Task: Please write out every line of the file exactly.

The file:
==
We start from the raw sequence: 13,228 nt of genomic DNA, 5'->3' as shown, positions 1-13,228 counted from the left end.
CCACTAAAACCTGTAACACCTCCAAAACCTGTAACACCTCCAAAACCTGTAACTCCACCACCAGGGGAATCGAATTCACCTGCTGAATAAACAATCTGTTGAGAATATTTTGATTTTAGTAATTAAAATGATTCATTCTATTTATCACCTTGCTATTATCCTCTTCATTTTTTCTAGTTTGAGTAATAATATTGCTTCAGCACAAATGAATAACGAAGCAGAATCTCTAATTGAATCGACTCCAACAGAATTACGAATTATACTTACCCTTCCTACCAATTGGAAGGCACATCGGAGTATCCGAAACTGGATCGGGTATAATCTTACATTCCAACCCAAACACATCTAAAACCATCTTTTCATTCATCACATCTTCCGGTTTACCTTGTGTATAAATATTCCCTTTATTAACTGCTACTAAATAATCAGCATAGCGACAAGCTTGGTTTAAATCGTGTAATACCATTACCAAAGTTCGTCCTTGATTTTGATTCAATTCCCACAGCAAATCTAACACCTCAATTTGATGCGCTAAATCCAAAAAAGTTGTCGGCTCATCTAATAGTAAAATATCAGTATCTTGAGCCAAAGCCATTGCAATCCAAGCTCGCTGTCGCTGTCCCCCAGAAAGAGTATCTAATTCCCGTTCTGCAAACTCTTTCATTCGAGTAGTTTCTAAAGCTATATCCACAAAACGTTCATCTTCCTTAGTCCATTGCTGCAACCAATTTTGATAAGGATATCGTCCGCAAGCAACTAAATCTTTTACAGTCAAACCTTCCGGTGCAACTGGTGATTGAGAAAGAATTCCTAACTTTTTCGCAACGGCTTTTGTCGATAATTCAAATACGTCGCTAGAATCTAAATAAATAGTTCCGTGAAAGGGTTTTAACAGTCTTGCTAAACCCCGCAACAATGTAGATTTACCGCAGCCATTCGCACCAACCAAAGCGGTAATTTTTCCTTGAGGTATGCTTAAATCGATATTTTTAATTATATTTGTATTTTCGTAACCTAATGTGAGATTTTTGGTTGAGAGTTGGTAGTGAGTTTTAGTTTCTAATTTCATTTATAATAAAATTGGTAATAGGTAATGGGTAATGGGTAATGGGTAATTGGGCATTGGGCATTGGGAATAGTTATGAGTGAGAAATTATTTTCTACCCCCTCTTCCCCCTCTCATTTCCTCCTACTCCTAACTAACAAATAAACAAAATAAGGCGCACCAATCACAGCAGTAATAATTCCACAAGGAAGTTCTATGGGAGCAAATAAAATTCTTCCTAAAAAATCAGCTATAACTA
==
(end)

We start from the raw sequence: 13,228 nt of genomic DNA, 5'->3' as shown, positions 1-13,228 counted from the left end.
CCACTAAAACCTGTAACACCTCCAAAACCTGTAACACCTCCAAAACCTGTAACTCCACCACCAGGGGAATCGAATTCACCTGCTGAATAAACAATCTGTTGAGAATATTTTGATTTTAGTAATTAAAATGATTCATTCTATTTATCACCTTGCTATTATCCTCTTCATTTTTTCTAGTTTGAGTAATAATATTGCTTCAGCACAAATGAATAACGAAGCAGAATCTCTAATTGAATCGACTCCAACAGAATTACGAATTATACTTACCCTTCCTACCAATTGGAAGGCACATCGGAGTATCCGAAACTGGATCGGGTATAATCTTACATTCCAACCCAAACACATCTAAAACCATCTTTTCATTCATCACATCTTCCGGTTTACCTTGTGTATAAATATTCCCTTTATTAACTGCTACTAAATAATCAGCATAGCGACAAGCTTGGTTTAAATCGTGTAATACCATTACCAAAGTTCGTCCTTGATTTTGATTCAATTCCCACAGCAAATCTAACACCTCAATTTGATGCGCTAAATCCAAAAAAGTTGTCGGCTCATCTAATAGTAAAATATCAGTATCTTGAGCCAAAGCCATTGCAATCCAAGCTCGCTGTCGCTGTCCCCCAGAAAGAGTATCTAATTCCCGTTCTGCAAACTCTTTCATTCGAGTAGTTTCTAAAGCTATATCCACAAAACGTTCATCTTCCTTAGTCCATTGCTGCAACCAATTTTGATAAGGATATCGTCCGCAAGCAACTAAATCTTTTACAGTCAAACCTTCCGGTGCAACTGGTGATTGAGAAAGAATTCCTAACTTTTTCGCAACGGCTTTTGTCGATAATTCAAATACGTCGCTAGAATCTAAATAAATAGTTCCGTGAAAGGGTTTTAACAGTCTTGCTAAACCCCGCAACAATGTAGATTTACCGCAGCCATTCGCACCAACCAAAGCGGTAATTTTTCCTTGAGGTATGCTTAAATCGATATTTTTAATTATATTTGTATTTTCGTAACCTAATGTGAGATTTTTGGTTGAGAGTTGGTAGTGAGTTTTAGTTTCTAATTTCATTTATAATAAAATTGGTAATAGGTAATGGGTAATGGGTAATGGGTAATTGGGCATTGGGCATTGGGAATAGTTATGAGTGAGAAATTATTTTCTACCCCCTCTTCCCCCTCTCATTTCCTCCTACTCCTAACTAACAAATAAACAAAATAAGGCGCACCAATCACAGCAGTAATAATTCCACAAGGAAGTTCTATGGGAGCAAATAAAATTCTTCCTAAAAAATCAGCTATAACTA